By Sarah Pridgeon
A great joy of my new life is coming across pockets of the old world within the new – homage paid to a person’s roots or simply a part of one lifestyle transplanted into another. From local versions of afternoon tea to steamed sponge desserts made by Brits in new homes and my favorite teabags on the shelves of the supermarket, I’ve seen snippets of British culture more regularly than you might expect.
It doesn’t always go completely to plan, though, and such is the case for this week’s sighting of Britishness on American shores.
A friend of mine and her husband are currently on a combined business trip and anniversary vacation in Florida. She sent an excited message to let me know they’d found a British-style pub and were heading there for supper that very evening.
Naturally, my curiosity was piqued. Was this to be an example of a fellow ex-pat finding a niche in the market? A traveler who enjoyed their time abroad so much they brought a bit of it home? It was important that I know.
And so I insisted she send me photographs as a starting point for my voyage of discovery. The first I received was of the menu, which I was pleased to discover revolved around fish and chips.
I approved of the inclusion of shepherd’s pie and bangers n’ mash (which is sausage in onion gravy with mashed potatoes), although bemused by the “accent salad” they are served with. I still haven’t got the hang of cold food being served with hot and would personally have preferred some peas and carrots.
The rest of the choices, however, were disappointingly different to those you would find in an actual British pub. Instead, this establishment had given British-sounding names to American classics, such as for some reason renaming the prime rib to “Welsh dip”.
In some cases, they’ve added a twist to justify it, such as frying onions in Guinness for the hot ham and Swiss or allowing customers to add a second patty to their (very American) burger to turn it into a “Big Ben”. Others are a bit of a stretch – corned beef Reuben, for example, is just not a British classic.
Still, it wasn’t a bad start, all things told, even if they didn’t bother to explain why a British pub would serve food so quintessentially American as countryside chicken with mac and cheese.
The décor was perfectly acceptable and I have no problem at all with the giant Union Jack painted across the ceiling – it’s a pretty flag and works well in most situations. Staff members wearing kilts was a nice touch, though I did wonder if it was the only stereotypical clothing they could think of aside from the uniforms worn by the Queen’s Guard, except nobody could get through the door while wearing the hat.
At this point, though, I was pretty sure that no British people were involved in the creation of this franchise. I was correct.
It was, in fact, founded by an American who has made a number of trips across the pond and says he fell in love with pub culture. As I’ve mentioned before, a pub’s original purpose as a “public house” was to be a gathering point for the local community and a place where everyone, no matter their age, would feel at home. This is what he aimed to recreate, which made me smile.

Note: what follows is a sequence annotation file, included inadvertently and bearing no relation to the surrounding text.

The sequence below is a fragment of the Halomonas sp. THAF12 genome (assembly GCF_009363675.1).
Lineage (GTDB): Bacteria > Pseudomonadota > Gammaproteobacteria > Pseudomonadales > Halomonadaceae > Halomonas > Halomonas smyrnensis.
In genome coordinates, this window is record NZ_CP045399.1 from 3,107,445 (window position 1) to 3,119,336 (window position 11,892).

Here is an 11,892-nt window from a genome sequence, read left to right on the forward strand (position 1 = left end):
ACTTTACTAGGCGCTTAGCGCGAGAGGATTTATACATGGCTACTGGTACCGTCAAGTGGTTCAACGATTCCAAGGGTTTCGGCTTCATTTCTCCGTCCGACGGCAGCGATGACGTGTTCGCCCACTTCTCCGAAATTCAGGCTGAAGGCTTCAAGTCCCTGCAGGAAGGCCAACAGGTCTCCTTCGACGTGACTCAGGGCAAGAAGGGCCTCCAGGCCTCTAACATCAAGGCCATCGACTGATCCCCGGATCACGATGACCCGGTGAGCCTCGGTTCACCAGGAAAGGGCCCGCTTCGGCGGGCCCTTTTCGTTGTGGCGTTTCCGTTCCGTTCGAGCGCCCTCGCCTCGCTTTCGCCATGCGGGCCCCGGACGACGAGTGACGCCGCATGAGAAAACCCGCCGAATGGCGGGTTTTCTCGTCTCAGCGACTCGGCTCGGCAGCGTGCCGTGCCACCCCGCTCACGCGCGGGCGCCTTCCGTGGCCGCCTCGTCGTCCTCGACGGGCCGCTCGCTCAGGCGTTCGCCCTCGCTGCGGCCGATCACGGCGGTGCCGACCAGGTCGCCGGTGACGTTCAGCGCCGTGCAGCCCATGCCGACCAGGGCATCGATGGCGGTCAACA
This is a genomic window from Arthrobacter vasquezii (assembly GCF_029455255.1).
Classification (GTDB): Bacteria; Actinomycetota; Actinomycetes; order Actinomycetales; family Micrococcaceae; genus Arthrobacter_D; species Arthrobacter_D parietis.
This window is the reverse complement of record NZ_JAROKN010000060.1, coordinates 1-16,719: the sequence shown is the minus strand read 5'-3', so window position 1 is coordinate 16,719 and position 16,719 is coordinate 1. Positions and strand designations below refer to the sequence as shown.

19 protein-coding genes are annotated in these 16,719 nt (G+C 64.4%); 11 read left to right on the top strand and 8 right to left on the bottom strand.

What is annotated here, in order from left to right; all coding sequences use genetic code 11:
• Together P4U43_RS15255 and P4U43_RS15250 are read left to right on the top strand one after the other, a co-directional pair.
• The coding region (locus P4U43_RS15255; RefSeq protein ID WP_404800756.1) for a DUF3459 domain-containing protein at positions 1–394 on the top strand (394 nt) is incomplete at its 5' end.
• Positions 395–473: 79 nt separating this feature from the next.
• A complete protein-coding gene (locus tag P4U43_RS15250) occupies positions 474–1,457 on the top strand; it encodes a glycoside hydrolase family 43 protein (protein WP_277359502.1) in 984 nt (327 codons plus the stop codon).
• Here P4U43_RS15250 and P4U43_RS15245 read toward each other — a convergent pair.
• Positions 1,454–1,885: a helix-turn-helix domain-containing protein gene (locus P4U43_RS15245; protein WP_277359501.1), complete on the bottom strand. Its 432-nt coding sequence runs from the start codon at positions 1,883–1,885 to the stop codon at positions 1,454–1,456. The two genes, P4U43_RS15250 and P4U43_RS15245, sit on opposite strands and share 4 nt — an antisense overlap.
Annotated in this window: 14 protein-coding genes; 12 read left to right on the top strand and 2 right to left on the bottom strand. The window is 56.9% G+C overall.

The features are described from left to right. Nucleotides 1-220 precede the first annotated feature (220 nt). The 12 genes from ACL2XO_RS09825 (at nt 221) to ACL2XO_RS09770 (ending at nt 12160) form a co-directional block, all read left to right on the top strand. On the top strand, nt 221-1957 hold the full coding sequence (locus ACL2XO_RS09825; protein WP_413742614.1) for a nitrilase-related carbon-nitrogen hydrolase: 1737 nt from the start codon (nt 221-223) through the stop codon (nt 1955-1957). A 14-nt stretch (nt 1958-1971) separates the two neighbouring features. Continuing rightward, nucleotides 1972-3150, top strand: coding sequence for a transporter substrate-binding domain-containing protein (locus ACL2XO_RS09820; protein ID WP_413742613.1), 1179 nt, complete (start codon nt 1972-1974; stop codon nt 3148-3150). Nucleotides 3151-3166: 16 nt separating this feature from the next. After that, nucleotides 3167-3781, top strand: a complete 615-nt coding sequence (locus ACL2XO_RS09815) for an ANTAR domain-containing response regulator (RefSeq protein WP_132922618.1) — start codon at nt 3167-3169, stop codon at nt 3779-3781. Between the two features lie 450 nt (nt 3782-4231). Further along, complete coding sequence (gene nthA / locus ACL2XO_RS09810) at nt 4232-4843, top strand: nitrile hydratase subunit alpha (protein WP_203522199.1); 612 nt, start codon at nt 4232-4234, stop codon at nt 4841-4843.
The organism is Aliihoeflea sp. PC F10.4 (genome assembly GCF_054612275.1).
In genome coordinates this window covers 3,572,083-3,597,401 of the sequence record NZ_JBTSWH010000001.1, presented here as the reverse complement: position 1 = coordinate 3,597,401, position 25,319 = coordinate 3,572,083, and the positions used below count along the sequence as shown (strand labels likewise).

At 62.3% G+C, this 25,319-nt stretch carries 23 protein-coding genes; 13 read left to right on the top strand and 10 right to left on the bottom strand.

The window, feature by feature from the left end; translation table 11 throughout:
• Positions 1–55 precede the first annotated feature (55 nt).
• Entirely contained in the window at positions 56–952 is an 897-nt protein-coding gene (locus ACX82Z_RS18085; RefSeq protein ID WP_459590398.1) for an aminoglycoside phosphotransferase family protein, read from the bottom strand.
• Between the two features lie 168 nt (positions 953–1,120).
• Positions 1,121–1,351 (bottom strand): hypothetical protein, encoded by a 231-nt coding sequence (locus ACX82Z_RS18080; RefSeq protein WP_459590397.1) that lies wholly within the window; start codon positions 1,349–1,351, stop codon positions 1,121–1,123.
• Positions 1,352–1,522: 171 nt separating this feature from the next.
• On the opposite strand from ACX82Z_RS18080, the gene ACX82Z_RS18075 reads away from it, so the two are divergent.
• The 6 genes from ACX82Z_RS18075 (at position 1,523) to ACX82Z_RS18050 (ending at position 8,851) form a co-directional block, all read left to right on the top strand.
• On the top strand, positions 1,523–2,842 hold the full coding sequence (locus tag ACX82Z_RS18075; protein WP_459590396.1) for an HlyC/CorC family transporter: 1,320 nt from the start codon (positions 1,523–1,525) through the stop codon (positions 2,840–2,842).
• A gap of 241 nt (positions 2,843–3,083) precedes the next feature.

He also mentions that he was inspired by the hospitality he experienced back in Ol’ Blighty, which leads me to wonder where exactly he visited. British service is not exactly up to the same standards one can expect over here, so whoever was serving him must have been in a really good mood.
As the brochure claims that everyone employed in this pub is “British at heart”, I asked my friend to request some extra ketchup. She refused to partake in my experiment, even though it was very scientific: had the waitress sighed and looked put upon, she could be classified as “as British as it gets”.
Thus far, I was prepared to add this eatery to my list of British blips on America’s radar and feel content. Unfortunately, my friend then sent me another photograph that demonstrated why it’s not always a good idea to mimic a culture you’re not entirely absorbed in.
The photograph was of a list of 20 British words and their meanings – a helpful guide for those looking to become part of the pub scene. It included entertaining swerves between the very old (such as “I’ve got the collywobbles” as a way to say you’re nervous) and the relatively new (like “bangin’” to describe something as cool and entertaining).
But then everything went to pot. Despite explaining “knackered” correctly as a way to say you’re really tired (I believe it originates from “knacker’s yard”, the place where Boxer from Animal Farm eventually wound up), they went completely off the rails in combining it with the example for “chunder”.
The list was right in saying “to chunder” means “to vomit”, but the example was: “try not to get so knackered that you chunder on St. Patrick’s Day again, dear”. Is it normal to get so tired that one is sick on their own shoes? Is this just something that doesn’t happen to me?
It was then I noticed the final entry on the list, and for a while there I was genuinely baffled. “Scummy”? The only time I’ve heard that one used was when I got told off by my grandmother for leaving a ring around the edge of the bath once it had drained.
I certainly hadn’t heard it used as a synonym for “delicious” and it took several minutes before I realized they meant “scrummy”, which is short for scrumptious and is the sort of thing you’d expect one of the daughters in Downton Abbey to utter when handed a slice of sponge cake.
My blood ran cold as I realized the potential ramifications. I am now concerned there will be an epidemic of American tourists who can’t understand why they were chased out of a British house after telling the hostess her cake tasted of soap. This is not quite the cultural sharing I had in mind.